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2.1.04

New Books on Atget

I have written about the photographs of Eugène Atget before (Eugène Atget Photographs for Sale, August 21; and Photographs at the Musée d'Orsay, October 16), so it should be no surprise that I am writing about them again. An article (Atget au naturel, December 26) by Brigitte Ollier in Libération made me aware of three new resources on Atget. First, Laure Beaumont-Maillet's Atget Paris is now available in a reprint edition from Hazan. This book features 840 photographs of Paris, made by Atget from 1900 to 1920, arranged according to arrondissement. Although the editor is director of the department of prints and photography at the Bibliothèque nationale de France, the photographs in this book also come from other collections. As Mme. Ollier puts it:

Atget supposedly wanted to be an actor but became a photographer, capable of giving life to everything he saw. "Whom he sees will live" could have been the motto of this wanderer who never stopped haunting Paris and the Ile-de-France, recording everything that seemed to him worthy of interest: houses, streets, façades, corridors, stairways, corners, and places in a capital drowning in melancholy. His Paris is less empty than it seems at first sight. Sometimes, he puts himself involuntarily into the frame: in certain images, you can see his reflection in the windows.
One such image that is a sort of self-portrait was taken by Atget in front of an antiquities shop at 21, rue Saint-Honoré: that is Atget with his camera reflected in the central pane of glass. Second, there is a new book by Sylvie Aubenas and Guillaume Le Gall, Arbres inédits d'Atget, from Editions Marval. According to Mme. Ollier, this is
a coffee-table book published in a limited edition of 1,000 numbered copies, which contains a group of photographs, unknown until now, since only a few of these images have ever been shown. These 39 trees belong to a series of 111 images taken in Saint-Cloud (Hauts-de-Seine) between 1909 and 1911. Each was purchased from him at a special BNF price, between 1 and 3 francs, pre-war value. Today, even Bill Gates, Emperor of Technology, would not be able to buy them. They are priceless: pure gold.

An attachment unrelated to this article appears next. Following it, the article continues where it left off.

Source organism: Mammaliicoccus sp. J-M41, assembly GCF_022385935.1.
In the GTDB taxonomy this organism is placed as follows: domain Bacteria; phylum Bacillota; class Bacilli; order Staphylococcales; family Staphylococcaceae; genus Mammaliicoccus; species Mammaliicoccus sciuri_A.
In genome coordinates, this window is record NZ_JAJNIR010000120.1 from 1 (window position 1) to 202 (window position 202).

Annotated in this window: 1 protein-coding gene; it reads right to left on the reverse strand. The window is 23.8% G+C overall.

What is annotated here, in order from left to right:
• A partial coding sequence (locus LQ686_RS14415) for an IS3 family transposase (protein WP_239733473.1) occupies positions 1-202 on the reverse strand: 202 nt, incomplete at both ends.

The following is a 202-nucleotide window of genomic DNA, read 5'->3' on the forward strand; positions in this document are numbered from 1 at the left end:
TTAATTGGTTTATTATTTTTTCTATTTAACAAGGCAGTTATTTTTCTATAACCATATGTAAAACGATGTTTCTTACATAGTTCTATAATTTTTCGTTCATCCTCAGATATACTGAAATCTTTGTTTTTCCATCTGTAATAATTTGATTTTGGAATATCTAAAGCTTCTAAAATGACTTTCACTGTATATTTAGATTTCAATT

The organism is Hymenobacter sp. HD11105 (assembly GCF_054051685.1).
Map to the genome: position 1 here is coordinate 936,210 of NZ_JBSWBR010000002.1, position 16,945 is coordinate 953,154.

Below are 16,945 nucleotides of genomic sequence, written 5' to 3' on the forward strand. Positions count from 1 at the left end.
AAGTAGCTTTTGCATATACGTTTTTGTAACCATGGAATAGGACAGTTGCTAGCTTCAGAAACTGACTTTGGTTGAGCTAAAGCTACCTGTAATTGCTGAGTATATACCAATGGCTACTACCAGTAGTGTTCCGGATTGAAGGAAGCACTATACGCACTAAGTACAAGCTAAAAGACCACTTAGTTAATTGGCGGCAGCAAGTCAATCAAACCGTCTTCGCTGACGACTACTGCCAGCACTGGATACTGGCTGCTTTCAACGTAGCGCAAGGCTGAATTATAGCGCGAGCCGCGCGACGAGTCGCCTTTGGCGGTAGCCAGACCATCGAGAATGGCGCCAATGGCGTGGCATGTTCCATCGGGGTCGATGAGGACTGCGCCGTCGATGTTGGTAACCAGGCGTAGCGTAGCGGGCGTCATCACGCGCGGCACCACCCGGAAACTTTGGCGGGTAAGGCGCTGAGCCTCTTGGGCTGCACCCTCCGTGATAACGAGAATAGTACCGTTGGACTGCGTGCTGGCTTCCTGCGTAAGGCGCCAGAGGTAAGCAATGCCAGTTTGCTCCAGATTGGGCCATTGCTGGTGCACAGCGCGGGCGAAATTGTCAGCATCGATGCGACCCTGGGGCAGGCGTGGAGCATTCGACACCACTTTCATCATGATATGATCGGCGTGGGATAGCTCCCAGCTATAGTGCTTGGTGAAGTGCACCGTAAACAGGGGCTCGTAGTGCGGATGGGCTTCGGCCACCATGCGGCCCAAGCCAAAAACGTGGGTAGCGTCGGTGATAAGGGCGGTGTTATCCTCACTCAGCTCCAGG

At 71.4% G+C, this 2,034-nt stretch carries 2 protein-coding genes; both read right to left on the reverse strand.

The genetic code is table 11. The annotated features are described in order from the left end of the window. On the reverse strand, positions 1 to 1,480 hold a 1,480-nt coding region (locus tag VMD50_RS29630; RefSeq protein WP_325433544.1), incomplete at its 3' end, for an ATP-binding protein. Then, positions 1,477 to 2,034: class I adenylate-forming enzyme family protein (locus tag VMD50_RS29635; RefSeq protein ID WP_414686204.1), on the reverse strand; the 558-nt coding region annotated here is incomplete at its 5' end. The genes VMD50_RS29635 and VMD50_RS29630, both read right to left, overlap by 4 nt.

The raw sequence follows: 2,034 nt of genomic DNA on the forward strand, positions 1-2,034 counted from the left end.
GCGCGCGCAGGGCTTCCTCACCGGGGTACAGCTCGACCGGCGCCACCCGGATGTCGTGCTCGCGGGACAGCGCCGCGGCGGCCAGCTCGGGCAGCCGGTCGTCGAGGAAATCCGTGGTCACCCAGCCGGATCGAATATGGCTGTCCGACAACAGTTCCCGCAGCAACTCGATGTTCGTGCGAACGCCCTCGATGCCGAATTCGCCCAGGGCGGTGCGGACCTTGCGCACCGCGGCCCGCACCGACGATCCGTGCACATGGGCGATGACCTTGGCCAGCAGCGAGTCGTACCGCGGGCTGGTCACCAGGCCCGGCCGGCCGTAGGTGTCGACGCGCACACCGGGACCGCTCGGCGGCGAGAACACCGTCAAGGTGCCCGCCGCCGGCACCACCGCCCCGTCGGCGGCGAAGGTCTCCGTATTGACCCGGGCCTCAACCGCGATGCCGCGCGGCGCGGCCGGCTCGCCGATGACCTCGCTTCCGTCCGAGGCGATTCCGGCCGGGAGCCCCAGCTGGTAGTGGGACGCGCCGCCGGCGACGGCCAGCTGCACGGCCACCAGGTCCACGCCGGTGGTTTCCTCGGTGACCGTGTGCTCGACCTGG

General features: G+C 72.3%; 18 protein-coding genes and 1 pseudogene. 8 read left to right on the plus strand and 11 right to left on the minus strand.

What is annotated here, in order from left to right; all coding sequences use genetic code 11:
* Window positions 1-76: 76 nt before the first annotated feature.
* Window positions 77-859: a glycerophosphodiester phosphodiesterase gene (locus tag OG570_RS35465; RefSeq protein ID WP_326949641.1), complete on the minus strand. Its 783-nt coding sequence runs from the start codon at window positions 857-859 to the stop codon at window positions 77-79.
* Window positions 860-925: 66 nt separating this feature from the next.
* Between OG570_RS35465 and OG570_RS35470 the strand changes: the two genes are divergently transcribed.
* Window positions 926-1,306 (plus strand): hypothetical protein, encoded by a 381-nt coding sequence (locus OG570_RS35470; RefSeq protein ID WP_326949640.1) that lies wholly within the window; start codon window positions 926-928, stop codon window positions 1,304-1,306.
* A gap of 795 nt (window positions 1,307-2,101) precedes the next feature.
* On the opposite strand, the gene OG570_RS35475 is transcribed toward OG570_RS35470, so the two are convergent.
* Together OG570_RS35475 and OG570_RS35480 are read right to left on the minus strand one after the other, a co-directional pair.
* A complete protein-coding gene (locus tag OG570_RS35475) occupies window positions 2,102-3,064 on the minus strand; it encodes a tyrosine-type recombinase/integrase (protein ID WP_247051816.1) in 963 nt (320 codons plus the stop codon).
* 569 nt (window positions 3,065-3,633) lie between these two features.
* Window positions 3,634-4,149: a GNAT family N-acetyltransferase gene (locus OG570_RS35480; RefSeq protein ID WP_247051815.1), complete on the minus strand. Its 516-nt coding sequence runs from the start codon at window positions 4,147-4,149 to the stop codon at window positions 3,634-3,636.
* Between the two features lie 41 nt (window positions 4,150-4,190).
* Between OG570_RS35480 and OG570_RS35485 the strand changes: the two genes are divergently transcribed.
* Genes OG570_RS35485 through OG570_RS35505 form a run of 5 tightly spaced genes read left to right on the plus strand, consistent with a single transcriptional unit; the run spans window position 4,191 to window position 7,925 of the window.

"We found these photos in 1995, by chance, in an envelope which had never been opened. The prints were all perfect, with good contrast and in this brown-red tone that is magnificent," recounts Sylvie Aubenas. A silence follows, and this specialist in the 19th century manages to add, as if Atget himself were going to rise up from the bowels of the BNF with his tripod and black darkcloth: "They were written on in pencil in Atget's writing, imagine our emotion . . ." So, trees, but brought to life, probably shot in autumn with their bare branches, or gigantic roots or trunks. For this is what captivates Atget, the tree as document, the wild tree, the naked tree.
Third, if that's not enough Atget for you, then you need Eugène Atget, Paris 1900, a CD-ROM available from the Bibliothèque nationale de France containing more than 4,000 images of his photographs from the library's collection. (You can see a really cool Flash preview of the CD-ROM here.) According to Mme. Ollier, this represents essentially the entire collection of Atget photographs at the BNF:
4,500 originals religiously arranged at the perfect temperature in the department of prints and photography, which contains around 5 million pieces.
If you are like me and want to order this CD-ROM, you have to do so directly from the library. You can also see some images from the BNF department of prints and photography from Gallica.

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